Automatic Emergency Braking to Be Standard on All New Vehicles by 2029

Automakers began voluntarily adding the feature to most of their light vehicles sold in the U.S. after signing a pledge to do so in 2016.


The National Highway Traffic Safety Administration (NHTSA) on April 29 announced it has finalized a new rule that will make automatic emergency braking (AEB), including pedestrian AEB, standard on all passenger cars and light trucks by September 2029, in a bid to significantly reduce rear-end and pedestrian crashes.

NHTSA projects the new Federal Motor Vehicle Safety Standard will save at least 360 lives a year and prevent at least 24,000 injuries annually.

AEB systems use sensors to detect when a vehicle is close to crashing into a vehicle or pedestrian in front and automatically applies the brakes if the driver has not. Pedestrian AEB technology will detect a pedestrian in both daylight and in darker conditions at night. The NHTSA said the new standard will significantly reduce injury or property damage and associated costs from these crashes.

The new standard requires all cars be able to stop and avoid contact with a vehicle in front of them up to 62 mph, and that the systems must detect pedestrians in both daylight and darkness. In addition, the standard requires the system apply the brakes automatically up to 90 mph when a collision with a lead vehicle is imminent, and up to 45 mph when a pedestrian is detected.

This final rule applies to vehicle weighing 10,000 pounds or less, which includes nearly all U.S. light vehicles.

The vast majority of light vehicles sold in the U.S. already come equipped with the feature. In December 2023, it was announced 20 automakers had fulfilled a voluntary pledge they signed in 2016 to equip nearly all the light vehicles they produce for the U.S. market with AEB. The list included Toyota, Honda, Ford, GM and Stellantis. That pledge had been brokered by the NHTSA and the Insurance Institute for Highway Safety.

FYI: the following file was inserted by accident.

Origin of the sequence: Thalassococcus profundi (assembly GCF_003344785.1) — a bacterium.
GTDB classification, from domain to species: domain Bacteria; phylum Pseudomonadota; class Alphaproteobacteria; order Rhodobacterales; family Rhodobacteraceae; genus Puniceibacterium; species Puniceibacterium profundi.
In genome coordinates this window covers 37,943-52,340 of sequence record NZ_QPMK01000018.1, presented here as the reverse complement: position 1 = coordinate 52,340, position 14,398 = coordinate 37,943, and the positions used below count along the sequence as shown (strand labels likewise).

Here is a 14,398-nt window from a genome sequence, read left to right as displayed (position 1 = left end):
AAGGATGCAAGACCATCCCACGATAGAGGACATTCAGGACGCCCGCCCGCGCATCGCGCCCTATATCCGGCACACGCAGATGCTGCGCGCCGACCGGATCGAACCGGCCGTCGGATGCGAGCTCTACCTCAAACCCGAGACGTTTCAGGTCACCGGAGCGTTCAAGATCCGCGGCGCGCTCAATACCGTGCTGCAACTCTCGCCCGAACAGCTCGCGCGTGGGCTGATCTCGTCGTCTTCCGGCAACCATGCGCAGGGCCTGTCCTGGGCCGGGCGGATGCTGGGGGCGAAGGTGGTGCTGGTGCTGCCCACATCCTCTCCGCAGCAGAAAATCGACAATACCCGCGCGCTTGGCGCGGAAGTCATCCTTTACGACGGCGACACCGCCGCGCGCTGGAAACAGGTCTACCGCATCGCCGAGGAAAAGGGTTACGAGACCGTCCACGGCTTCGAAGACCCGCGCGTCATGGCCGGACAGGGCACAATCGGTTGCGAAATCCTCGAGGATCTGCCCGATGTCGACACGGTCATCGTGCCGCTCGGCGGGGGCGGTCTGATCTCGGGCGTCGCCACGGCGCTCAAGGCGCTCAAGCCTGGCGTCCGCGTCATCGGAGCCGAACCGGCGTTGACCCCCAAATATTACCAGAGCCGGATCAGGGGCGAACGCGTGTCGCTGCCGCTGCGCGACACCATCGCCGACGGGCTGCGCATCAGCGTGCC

In June 2023, NHTSA and the Federal Motor Carrier Safety Administration announced a separate notice of proposed rulemaking that would require heavy vehicles, including tractor trailers, to have AEB, which the agencies are in the process of finalizing.

“The new vehicle safety standards we finalized today will save hundreds of lives and prevent tens of thousands of injuries every year,” said U.S. Transportation Secretary Pete Buttigieg.

“Automatic emergency braking is proven to save lives and reduce serious injuries from frontal crashes, and this technology is now mature enough to require it in all new cars and light trucks," said NHTSA Deputy Administrator Sophie Shulman. "In fact, this technology is now so advanced that we’re requiring these systems to be even more effective at higher speeds and to detect pedestrians."

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